And criminal defense lawyers attack cases with tools never used by civil lawyers. Motions to suppress interviews and statements; to suppress evidence seized from an office, home or computer; or to exclude business records are examples of such tools. The Fourth, Fifth, Sixth and Eighth Amendments to the United States Constitution are such tools. The complex and ever-changing case law relating to crimes, criminal procedure and criminal evidence is another such tool, a tool that is not used well by a lawyer who doesn’t practice in the criminal courts daily.
Unless your lawyer regularly deals with such criminal law issues, his or her imagination may not be primed to seize upon the subtle nuances of the facts that will permit the fashioning of a winning defense.
A criminal defense lawyer is a trial lawyer
The jury trial is what criminal defense lawyers live for. Such lawyers prefer to go to trial, and recommend that option to clients more often than do their civil counterparts.
Civil lawyers tend to give conservative advice. Where money or property is concerned, it is usually better to negotiate and settle a case rather than take the possibly “all or nothing” gamble, and added expense, of a trial.
A conservative approach in a criminal case will almost always mean pleading guilty and seeking the least amount of punishment. Now, many times a plea negotiation is how criminal cases are resolved in the best interests of the client. The true criminal defense lawyer, however, approaches even plea negotiations with aggression. The defense attorney must come out strong in persuading the prosecution that the weaknesses in its case justify a compromise on punishment. The prosecutor must also be made to understand that the defense attorney knows how to try a case, and in fact loves jury trials. If the prosecutor wants to avoid the time and expense of a jury trial, and the risk of the defendant’s acquittal, an attractive plea agreement with a substantial savings on jail time will have to be offered.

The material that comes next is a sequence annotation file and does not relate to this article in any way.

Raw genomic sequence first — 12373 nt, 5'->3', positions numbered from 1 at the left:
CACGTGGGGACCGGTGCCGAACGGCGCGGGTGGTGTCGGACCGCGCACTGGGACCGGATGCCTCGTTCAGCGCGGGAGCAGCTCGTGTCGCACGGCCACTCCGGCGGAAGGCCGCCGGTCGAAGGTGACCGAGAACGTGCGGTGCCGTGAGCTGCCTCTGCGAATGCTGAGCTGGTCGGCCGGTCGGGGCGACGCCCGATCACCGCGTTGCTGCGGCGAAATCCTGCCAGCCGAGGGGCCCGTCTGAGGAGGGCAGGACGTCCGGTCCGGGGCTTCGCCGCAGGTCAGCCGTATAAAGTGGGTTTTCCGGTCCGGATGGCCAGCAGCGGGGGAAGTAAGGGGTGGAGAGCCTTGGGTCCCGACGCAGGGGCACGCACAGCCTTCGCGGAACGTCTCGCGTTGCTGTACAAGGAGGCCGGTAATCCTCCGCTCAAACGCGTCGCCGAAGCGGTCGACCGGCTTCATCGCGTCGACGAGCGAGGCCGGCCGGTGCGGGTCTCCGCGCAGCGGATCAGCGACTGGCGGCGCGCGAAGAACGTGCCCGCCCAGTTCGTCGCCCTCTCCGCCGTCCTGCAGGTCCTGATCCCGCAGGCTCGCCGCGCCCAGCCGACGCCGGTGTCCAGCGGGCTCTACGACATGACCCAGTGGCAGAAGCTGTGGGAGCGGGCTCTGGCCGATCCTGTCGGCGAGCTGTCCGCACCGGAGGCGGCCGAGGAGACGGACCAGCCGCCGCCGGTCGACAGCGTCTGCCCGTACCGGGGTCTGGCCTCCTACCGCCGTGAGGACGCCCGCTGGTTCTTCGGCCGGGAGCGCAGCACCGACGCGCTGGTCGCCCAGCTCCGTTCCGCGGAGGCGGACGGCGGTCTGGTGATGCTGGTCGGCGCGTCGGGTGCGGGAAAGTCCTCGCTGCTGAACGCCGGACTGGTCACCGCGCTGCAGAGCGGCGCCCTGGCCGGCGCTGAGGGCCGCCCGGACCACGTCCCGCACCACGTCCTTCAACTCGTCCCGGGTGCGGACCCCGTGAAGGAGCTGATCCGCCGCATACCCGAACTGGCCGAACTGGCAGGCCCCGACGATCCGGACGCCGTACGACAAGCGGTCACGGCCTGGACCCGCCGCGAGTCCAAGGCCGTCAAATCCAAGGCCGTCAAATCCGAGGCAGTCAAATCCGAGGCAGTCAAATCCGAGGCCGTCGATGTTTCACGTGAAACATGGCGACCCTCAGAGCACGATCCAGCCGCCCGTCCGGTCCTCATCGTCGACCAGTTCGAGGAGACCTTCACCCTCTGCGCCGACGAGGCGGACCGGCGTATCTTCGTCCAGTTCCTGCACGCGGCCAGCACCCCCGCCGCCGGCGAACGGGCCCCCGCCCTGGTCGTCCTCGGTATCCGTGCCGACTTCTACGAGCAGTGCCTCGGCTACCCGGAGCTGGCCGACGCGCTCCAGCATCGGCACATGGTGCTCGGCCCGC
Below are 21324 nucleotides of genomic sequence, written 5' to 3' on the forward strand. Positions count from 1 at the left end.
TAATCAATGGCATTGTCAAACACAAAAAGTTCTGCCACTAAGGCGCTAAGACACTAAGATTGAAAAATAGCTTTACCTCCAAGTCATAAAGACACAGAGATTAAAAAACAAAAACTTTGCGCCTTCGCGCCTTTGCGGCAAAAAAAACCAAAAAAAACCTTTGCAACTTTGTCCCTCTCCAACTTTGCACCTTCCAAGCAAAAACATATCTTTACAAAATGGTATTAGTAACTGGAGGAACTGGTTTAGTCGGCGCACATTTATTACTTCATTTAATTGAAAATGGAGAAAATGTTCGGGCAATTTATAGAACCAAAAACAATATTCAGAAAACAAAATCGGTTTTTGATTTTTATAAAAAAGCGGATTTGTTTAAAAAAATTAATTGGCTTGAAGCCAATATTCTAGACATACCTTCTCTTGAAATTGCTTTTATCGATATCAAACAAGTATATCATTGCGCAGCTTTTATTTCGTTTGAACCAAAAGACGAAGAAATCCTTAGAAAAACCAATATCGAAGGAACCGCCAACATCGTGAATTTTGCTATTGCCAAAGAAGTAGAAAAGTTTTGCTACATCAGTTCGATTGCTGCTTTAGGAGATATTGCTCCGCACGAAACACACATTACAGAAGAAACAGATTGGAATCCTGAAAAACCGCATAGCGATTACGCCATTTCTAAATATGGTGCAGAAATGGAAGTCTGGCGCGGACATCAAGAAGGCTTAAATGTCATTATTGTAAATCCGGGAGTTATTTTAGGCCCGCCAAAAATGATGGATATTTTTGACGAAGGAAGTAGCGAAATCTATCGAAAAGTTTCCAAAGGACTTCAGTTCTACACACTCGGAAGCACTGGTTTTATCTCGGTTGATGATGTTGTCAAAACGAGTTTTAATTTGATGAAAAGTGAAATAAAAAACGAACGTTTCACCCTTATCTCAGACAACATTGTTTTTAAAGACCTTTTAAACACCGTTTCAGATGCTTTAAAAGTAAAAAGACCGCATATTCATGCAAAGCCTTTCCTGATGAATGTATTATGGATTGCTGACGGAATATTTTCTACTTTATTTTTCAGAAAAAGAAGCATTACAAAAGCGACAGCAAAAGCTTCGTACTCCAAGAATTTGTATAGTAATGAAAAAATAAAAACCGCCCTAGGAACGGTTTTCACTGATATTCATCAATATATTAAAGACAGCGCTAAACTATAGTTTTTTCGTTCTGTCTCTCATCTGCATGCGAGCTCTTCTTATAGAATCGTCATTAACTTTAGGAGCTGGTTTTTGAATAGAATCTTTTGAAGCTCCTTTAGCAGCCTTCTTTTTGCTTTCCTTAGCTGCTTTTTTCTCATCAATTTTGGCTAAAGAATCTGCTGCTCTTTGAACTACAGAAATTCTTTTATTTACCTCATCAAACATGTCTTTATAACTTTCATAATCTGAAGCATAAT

The true criminal defense lawyer knows to prepare the defense from the beginning as if jury trial were inevitable. This is another reason criminal defense lawyers very often practice law by themselves. Preparing every case as if it were going to trial requires a great deal of lawyer time, more time than a lawyer can possibly charge the client for, at three- or four-hundred dollars per hour. Because the criminal lawyer just has to work at an hourly rate effectively lower than that billed by civil lawyers, attorneys who are driven to defend people accused of crime are most often encouraged to open their own law practices. This is for the best. Criminal defense lawyers tend to be characters who don’t fit in all that well with other lawyers anyway.
A criminal defense lawyer has special expertise
The government’s arena is a very different place. The criminal courtroom is a very different place. Chances are good that the lawyers who drafted your estate plan or helped your business “go public,” or advised you concerning the Clean Water Act, won’t have enough experience with the process of the criminal investigation to protect you every step of the way. They won’t have the same skills in front of a prosecution-friendly judge during the delicate pre-trial hearings that will determine how much of the prosecution’s evidence will be allowed to go to the jury. They won’t have the proper frame of mind to aggressively tear into the prosecution’s proof if your criminal case should have to go to trial.
Last but not least, the civil lawyers you ordinarily turn to won’t have the overall experience and skill to look at the prosecution’s case and size it up, to decide whether you should go all the way through trial or seek a plea agreement. The criminal defense lawyer possesses such skill and knows that sometimes the question of whether a client is guilty is less important than the question of whether the prosecution can prove guilt.
When you have been targeted by the government you need a criminal defense lawyer who can protect you from the processes at work in the criminal case. The experienced criminal defense lawyer has the skill to learn the facts, applicable laws and regulations of your case quickly, and apply these things in the special arena of prosecutors, search warrants, proof beyond a reasonable doubt, and the Bill of Rights.